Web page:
A solicitor involved in a tuition fees challenge in England and Wales has warned that attempts to charge students from the rest of the UK more than their local counterparts is in breach of Northern Ireland and European law.
Earlier this week Universities Minister Stephen Farry announced that students from England, Scotland and Wales could be charged up to £9,000 to study at Northern Ireland universities.
But the move, which means that they would pay £5,535 more in tuition fees than local students, has led to warnings that the Executive could be leaving itself open to legal challenges from students. The Scottish Executive already faces a court battle over claims its fees policy is discriminatory.
Jim Duffy, from Public Interest Lawyers, told the Belfast Telegraph: “The UK’s Equality Act is only one of the relevant pieces of law here. The Executive is prevented by the Northern Ireland Act from doing anything that would be contrary to EU law or the Convention, which require free movement and prohibit unlawful discrimination. In this way, the situation in Northern Ireland and Scotland is very similar.”
His Birmingham-based firm acts for Calum Hurley and Katy Moore who are challenging the three-fold increase in tuition fees in England and Wales. That case is due to be heard in November.
Public Interest Lawyers have also instructed a top human rights QC to examine the Scottish government’s controversial plans to allow universities to charge up to £9,000 a year to ‘Rest of UK’ students despite the fact that students based north of the border and elsewhere throughout the EU can study in Scotland for free. North Belfast MLA Alban Maginness, a barrister with experience in human rights, also believes the Department of Employment and Learning and the universities could be challenged under the European Convention of Human Rights.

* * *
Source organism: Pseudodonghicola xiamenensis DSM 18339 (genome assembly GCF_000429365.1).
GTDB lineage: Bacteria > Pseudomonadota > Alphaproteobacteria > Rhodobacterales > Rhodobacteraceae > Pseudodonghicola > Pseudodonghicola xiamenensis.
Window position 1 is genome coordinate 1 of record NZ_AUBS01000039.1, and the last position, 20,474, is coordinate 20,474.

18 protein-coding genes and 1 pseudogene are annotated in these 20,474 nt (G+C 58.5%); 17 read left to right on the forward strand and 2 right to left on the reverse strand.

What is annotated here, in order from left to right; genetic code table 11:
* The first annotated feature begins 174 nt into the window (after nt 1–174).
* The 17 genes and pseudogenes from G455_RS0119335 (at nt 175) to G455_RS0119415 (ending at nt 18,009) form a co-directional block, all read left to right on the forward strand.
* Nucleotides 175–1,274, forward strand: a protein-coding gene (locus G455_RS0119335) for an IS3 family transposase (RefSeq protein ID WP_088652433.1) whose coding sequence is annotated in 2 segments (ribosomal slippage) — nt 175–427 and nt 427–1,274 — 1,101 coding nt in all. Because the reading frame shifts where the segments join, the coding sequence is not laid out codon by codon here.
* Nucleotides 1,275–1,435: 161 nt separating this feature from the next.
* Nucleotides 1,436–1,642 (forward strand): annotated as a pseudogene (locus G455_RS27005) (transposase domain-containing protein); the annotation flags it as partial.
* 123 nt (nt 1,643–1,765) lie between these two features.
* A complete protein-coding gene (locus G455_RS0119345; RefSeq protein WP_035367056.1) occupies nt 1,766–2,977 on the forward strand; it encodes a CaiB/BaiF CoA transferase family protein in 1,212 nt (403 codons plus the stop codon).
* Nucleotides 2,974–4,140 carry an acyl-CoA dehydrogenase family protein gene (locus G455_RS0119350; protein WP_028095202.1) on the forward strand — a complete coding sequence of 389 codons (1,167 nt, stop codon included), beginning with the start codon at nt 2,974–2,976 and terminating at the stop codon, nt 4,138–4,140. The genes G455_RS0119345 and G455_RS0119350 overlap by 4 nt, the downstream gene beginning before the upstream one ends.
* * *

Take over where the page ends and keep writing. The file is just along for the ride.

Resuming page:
He explained: “There is an arguable case that it discriminates against students from outside Northern Ireland to their detriment, therefore they are entitled to the same treatment as students who reside in Northern Ireland.”
Mr Maginness added: “The contrary argument is that if these students were going to university in England, they would have to pay £9,000 anyway.”
However, of the 25,000 undergraduate students in Northern Ireland just 520 — less than 2% — are from England, Scotland and Wales.
The National Union of Students and Students Union of Ireland, which represents all students in Northern Ireland, expressed concern at the move.
Its president, Adrianne Peltz, said: “Our block grant comes from Westminster and we will be penalising students just because they are born in a different part of the UK.
“It is unfair from an equality perspective as people will be experiencing the same quality of teaching and learning but paying nearly three times more for it.
“I definitely think there will be a legal challenge and I would stand up and support anybody who feels they are being treated unfairly. I do not think this is a sustainable model.”